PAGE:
• Cumulative principal amount repaid: $84,300
  • Cumulative HDB loan interest repaid: $48,600
  • Total amount repaid: $132,900

Accrued Interest on HDB Loan Downpayment + BSD + Conveyancing Fees + Loan Amount Taken Out Over Five Years

Since the couple took out funds from their CPF OA to service the HDB home loan, they would have to return the principal amount and accrued interest from the:

  • Upfront costs: $55,400
  • Total loan amount over five years (split up over monthly instalments): $132,900

This means that they will have to return the principal amount and accrued interest of $14,000 back into their CPF OA.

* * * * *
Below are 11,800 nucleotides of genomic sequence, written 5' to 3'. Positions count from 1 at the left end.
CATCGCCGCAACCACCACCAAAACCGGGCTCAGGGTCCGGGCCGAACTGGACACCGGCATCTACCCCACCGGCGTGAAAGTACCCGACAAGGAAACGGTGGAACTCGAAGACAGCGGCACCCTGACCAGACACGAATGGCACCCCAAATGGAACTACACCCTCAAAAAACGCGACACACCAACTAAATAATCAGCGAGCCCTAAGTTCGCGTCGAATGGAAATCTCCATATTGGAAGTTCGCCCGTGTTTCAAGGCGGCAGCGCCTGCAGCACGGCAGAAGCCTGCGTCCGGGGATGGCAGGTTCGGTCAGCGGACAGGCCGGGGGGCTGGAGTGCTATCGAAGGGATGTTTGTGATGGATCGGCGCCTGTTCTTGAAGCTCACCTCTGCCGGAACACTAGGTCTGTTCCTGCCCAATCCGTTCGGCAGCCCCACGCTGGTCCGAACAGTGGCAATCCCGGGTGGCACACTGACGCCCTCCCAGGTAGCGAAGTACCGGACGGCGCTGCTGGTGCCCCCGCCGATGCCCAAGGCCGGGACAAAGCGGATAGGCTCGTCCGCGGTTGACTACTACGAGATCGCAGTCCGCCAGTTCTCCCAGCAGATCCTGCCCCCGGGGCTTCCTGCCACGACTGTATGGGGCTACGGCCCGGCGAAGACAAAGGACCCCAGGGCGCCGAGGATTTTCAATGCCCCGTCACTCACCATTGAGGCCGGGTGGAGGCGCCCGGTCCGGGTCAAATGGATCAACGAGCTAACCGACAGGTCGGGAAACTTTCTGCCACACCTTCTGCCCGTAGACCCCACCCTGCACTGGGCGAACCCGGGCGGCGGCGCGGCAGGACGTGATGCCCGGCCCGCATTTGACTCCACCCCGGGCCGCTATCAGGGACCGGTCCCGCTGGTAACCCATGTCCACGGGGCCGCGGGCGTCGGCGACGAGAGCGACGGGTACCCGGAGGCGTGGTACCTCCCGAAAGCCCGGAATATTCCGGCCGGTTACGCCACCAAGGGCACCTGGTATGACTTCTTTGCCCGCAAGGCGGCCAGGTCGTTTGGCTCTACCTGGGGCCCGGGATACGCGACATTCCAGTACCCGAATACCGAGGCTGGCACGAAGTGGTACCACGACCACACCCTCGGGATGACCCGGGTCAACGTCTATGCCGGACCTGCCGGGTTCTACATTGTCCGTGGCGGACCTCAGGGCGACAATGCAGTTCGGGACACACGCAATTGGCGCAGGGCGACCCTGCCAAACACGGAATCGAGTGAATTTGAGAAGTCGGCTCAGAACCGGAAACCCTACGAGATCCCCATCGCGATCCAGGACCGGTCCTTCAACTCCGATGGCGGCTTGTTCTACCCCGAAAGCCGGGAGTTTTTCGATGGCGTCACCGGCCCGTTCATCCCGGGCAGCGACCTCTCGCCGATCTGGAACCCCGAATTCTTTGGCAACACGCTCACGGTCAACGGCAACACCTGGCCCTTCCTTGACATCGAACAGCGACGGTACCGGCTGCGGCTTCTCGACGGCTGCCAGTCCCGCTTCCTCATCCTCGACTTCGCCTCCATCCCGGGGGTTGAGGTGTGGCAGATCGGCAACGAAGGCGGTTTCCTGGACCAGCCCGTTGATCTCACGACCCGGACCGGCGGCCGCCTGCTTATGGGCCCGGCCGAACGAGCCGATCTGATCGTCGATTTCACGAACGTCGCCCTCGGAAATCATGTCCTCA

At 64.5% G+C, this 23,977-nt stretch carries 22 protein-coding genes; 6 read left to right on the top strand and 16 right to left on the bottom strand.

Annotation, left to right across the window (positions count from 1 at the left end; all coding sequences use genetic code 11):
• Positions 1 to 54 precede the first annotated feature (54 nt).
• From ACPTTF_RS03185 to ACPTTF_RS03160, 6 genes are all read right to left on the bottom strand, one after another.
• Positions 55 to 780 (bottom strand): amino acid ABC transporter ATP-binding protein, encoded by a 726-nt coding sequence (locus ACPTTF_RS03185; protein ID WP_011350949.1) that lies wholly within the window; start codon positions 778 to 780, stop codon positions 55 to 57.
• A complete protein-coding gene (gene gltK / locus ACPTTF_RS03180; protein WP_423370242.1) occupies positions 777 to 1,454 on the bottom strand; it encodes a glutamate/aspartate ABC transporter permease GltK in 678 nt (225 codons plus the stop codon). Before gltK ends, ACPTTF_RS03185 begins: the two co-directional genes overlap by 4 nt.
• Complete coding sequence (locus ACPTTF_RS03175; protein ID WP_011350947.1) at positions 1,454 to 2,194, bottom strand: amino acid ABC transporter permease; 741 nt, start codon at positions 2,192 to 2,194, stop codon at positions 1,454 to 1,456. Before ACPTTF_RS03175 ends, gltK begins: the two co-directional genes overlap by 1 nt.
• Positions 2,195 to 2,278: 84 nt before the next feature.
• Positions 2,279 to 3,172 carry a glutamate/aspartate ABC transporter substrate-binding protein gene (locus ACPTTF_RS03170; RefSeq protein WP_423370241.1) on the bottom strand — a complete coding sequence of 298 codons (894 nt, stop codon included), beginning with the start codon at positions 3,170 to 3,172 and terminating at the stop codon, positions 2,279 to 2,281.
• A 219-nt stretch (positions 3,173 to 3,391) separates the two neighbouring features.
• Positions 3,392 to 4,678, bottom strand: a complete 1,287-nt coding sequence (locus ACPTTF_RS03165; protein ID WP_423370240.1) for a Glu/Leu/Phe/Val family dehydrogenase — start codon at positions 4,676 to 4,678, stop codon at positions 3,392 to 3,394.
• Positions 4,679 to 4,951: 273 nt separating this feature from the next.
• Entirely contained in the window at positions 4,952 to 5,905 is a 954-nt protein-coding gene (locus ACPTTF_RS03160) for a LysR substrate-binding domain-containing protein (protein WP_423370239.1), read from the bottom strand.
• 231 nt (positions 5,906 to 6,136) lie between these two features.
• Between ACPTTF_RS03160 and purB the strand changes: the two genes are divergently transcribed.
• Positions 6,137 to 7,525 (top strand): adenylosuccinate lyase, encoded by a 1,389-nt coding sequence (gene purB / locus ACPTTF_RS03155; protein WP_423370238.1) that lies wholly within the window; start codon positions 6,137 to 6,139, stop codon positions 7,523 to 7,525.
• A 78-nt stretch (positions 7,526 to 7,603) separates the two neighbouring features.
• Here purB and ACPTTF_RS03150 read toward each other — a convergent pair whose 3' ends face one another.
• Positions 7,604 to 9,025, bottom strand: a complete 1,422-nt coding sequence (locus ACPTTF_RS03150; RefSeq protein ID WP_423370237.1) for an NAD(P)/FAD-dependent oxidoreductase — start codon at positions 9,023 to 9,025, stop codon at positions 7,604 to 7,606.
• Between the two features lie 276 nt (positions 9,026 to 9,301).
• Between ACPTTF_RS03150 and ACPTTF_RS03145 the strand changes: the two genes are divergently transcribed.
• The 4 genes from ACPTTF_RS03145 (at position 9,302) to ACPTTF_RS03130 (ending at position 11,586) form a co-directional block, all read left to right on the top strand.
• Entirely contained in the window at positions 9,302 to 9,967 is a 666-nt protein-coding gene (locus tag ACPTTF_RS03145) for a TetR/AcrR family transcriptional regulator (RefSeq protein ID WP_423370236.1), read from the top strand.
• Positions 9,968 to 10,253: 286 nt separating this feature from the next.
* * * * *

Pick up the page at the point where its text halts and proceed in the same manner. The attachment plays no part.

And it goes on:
Flat Sale Proceeds ($460,000)

Firstly, proceeds from the sale would go towards paying the outstanding balance of $329,700 on the HDB loan amount.

The rest of the proceeds will have to be returned to their CPF OA which amounts to $202,300 in total as they would have to repay the HDB loan downpayment, the BSD and conveyancing fees, HDB loan amount and accrued interest.

This will result in a negative cash sale where the couple will have to return $72,000 in cash to their CPF OA.

But on balance, CPF will not require you to put back more CPF OA funds beyond the HDB sale proceeds you receive when you sell your flat.

There’s a caveat, this will only happen if you can sell your property above or at your property’s market value

In the case that you sell your property at below market value and the amount you owe to your CPF account (inclusive of accrued interest) is more than your cash proceeds; you will have to return all of what you owe to your CPF account with cash.

However, you can approach CPF to waive the amount you owe to your CPF OA. But, do note that approval for this is on a case-by-case basis.